The same can’t be said about Packard, the “merger” partner that Studebaker managed to kill off in 1958. Smothered beneath its partner’s bloated overhead and myriad inefficiencies, the storied brand, once a contender for the top spot on the domestic luxury totem, ended life as an awkwardly tarted-up Stude that left all onlookers feeling sad.

That has to be the grimmest end.

Sure, we hardly go two minutes without thinking about Oldsmobile here at TTAC Towers, but the final decade of Olds’ life saw the introduction of a range of okay-to-better vehicles. Even the final model, the Alero, has an adoring fan base.

Things weren’t so inspiring at Plymouth. Aside from the Prowler, a vehicle whose debut, in hindsight, seems bizarre and unlikely, there was little to get excited about by the end. And that could include the V6-only Prowler. One could include Pontiac in this list, though there were attempts, at least, to return some thrills to the “We build excitement” brand.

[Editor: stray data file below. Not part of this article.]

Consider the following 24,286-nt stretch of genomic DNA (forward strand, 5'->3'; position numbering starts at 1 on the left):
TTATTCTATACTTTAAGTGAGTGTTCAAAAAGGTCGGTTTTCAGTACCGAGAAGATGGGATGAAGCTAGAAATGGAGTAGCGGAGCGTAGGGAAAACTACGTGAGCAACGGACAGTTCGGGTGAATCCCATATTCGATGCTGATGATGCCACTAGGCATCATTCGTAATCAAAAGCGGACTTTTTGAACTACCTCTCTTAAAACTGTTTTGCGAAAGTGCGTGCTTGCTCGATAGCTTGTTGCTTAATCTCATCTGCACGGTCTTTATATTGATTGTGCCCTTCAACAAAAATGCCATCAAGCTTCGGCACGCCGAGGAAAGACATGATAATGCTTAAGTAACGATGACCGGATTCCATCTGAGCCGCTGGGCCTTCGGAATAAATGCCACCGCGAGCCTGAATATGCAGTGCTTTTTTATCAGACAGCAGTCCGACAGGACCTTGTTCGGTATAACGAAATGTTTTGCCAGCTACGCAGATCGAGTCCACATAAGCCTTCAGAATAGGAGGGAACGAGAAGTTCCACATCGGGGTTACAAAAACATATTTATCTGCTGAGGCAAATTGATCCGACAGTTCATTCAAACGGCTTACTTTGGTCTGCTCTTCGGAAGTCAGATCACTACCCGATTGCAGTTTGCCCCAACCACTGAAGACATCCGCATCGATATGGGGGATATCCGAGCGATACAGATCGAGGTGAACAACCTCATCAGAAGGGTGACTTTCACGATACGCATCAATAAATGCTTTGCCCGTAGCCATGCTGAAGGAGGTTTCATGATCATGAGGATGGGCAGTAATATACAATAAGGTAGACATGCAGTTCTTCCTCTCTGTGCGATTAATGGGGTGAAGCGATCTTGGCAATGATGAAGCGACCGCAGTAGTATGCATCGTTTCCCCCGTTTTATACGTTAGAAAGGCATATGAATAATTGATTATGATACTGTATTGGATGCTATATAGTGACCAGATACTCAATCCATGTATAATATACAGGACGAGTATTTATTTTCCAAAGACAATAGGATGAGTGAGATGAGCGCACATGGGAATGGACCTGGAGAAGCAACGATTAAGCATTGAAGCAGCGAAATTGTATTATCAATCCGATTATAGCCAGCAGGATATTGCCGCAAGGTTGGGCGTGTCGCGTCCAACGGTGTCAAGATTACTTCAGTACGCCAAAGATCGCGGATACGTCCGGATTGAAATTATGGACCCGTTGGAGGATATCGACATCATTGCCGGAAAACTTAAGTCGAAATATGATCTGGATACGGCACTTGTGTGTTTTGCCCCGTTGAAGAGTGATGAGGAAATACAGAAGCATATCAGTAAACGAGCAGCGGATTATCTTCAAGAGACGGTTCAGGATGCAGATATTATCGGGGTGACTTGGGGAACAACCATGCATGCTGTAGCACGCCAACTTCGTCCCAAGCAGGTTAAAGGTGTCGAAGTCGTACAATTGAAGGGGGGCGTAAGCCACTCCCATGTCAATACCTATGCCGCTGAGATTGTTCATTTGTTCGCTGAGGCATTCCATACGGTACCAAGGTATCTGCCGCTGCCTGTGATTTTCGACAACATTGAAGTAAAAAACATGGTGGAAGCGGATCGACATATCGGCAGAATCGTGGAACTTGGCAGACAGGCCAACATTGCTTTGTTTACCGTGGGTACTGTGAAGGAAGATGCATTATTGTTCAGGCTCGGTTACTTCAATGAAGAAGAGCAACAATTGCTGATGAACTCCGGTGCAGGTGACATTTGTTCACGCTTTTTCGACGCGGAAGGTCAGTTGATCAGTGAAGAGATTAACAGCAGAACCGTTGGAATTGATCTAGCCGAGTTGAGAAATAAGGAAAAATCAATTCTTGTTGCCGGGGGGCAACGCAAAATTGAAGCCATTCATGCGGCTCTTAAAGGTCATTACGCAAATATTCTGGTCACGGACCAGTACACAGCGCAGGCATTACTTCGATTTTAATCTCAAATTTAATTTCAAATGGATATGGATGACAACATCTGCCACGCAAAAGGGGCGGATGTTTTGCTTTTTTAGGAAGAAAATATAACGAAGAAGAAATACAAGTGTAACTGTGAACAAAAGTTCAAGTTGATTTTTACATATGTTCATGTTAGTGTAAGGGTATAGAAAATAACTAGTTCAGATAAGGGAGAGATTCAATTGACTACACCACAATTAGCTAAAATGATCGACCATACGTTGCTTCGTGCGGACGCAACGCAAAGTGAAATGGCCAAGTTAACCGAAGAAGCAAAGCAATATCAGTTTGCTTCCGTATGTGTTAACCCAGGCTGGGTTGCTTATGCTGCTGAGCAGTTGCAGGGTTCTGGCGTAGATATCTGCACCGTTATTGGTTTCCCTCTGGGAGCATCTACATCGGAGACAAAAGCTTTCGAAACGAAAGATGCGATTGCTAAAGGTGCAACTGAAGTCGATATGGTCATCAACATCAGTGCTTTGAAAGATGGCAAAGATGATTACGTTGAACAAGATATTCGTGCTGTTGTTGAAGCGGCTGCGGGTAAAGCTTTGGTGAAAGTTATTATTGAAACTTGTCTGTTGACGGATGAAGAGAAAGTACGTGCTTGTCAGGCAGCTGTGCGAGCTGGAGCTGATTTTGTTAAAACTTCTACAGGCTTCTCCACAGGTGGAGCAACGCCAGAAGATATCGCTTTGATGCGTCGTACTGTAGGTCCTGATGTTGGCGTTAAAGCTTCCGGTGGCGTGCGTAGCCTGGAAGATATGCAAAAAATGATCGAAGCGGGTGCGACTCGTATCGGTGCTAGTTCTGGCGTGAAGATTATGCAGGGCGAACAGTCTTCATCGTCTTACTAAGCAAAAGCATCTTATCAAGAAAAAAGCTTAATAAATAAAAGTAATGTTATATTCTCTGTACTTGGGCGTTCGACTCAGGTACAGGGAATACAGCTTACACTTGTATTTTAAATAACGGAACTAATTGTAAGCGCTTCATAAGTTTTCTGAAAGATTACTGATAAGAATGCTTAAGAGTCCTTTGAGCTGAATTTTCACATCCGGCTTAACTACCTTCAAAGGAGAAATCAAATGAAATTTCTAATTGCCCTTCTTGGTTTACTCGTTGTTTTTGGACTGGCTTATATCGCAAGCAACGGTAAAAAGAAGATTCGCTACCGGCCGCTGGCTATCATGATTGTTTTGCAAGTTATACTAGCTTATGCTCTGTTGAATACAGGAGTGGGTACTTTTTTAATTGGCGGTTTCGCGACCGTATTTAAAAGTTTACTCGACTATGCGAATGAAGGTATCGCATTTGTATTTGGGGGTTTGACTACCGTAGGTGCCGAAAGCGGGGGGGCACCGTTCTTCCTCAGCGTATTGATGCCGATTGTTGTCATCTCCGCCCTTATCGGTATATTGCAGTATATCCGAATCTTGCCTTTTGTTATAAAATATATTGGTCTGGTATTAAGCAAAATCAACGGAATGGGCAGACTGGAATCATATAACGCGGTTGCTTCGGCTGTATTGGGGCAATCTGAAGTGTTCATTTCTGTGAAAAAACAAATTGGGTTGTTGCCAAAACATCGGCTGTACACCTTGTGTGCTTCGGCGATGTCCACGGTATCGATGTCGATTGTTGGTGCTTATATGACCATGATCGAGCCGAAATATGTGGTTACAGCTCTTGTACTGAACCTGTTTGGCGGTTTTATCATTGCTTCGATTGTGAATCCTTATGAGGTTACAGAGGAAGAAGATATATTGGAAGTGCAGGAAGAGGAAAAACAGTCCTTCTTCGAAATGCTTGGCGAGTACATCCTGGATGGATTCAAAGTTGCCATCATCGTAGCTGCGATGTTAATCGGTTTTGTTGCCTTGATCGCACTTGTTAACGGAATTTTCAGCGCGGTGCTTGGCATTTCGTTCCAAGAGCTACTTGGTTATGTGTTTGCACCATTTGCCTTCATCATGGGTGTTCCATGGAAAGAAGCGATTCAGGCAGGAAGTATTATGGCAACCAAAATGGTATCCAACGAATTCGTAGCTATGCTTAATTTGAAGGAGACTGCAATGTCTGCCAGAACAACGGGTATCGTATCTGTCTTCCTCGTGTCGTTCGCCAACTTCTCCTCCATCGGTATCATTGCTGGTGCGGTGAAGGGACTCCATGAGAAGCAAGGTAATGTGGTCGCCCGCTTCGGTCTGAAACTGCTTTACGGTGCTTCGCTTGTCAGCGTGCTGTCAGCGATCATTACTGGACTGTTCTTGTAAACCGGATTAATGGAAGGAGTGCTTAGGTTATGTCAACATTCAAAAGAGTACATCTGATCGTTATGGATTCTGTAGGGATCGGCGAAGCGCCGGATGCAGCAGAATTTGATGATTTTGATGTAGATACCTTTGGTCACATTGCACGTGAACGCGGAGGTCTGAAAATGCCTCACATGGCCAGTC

Anyway, you’ve probably landed on a winner. Or loser, in this case. Which automotive brand met the saddest, most depressing end?

[Image: General Motors]

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42 Comments on “QOTD: The Grimmest End?...”

  • avatar

    Cadillac… Oh, wait ;-)

  • avatar

    For me, Saab’s demise was truly painful and undignified. It was also predictable; as soon as GM took over, I knew the brand would be mismanaged to death.

    • 0 avatar

      Consider the possibility that this was intentional.

    • 0 avatar